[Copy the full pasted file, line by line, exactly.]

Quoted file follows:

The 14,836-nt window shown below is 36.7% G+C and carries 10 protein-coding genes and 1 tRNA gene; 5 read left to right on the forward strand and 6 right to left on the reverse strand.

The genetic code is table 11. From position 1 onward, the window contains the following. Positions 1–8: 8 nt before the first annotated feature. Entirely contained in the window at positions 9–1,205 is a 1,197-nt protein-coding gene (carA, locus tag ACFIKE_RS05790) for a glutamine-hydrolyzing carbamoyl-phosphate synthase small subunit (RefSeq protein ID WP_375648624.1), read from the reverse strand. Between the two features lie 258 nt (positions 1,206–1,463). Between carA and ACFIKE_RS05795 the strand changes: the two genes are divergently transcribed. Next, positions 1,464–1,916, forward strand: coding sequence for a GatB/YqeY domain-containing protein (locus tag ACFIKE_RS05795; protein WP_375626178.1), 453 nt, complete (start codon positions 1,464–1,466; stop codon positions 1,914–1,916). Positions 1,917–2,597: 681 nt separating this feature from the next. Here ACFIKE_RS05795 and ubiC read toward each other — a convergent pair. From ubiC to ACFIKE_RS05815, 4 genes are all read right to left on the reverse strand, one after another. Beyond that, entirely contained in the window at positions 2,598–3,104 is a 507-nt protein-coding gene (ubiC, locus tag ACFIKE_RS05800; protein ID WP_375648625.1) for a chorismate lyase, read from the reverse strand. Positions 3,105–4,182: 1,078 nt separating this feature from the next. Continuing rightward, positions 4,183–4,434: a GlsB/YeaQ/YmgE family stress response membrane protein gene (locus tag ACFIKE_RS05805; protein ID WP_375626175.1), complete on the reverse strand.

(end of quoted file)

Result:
The 14,836-nt window shown below is 36.7% G+C and carries 10 protein-coding genes and 1 tRNA gene; 5 read left to right on the forward strand and 6 right to left on the reverse strand.

The genetic code is table 11. From position 1 onward, the window contains the following. Positions 1–8: 8 nt before the first annotated feature. Entirely contained in the window at positions 9–1,205 is a 1,197-nt protein-coding gene (carA, locus tag ACFIKE_RS05790) for a glutamine-hydrolyzing carbamoyl-phosphate synthase small subunit (RefSeq protein ID WP_375648624.1), read from the reverse strand. Between the two features lie 258 nt (positions 1,206–1,463). Between carA and ACFIKE_RS05795 the strand changes: the two genes are divergently transcribed. Next, positions 1,464–1,916, forward strand: coding sequence for a GatB/YqeY domain-containing protein (locus tag ACFIKE_RS05795; protein WP_375626178.1), 453 nt, complete (start codon positions 1,464–1,466; stop codon positions 1,914–1,916). Positions 1,917–2,597: 681 nt separating this feature from the next. Here ACFIKE_RS05795 and ubiC read toward each other — a convergent pair. From ubiC to ACFIKE_RS05815, 4 genes are all read right to left on the reverse strand, one after another. Beyond that, entirely contained in the window at positions 2,598–3,104 is a 507-nt protein-coding gene (ubiC, locus tag ACFIKE_RS05800; protein ID WP_375648625.1) for a chorismate lyase, read from the reverse strand. Positions 3,105–4,182: 1,078 nt separating this feature from the next. Continuing rightward, positions 4,183–4,434: a GlsB/YeaQ/YmgE family stress response membrane protein gene (locus tag ACFIKE_RS05805; protein ID WP_375626175.1), complete on the reverse strand.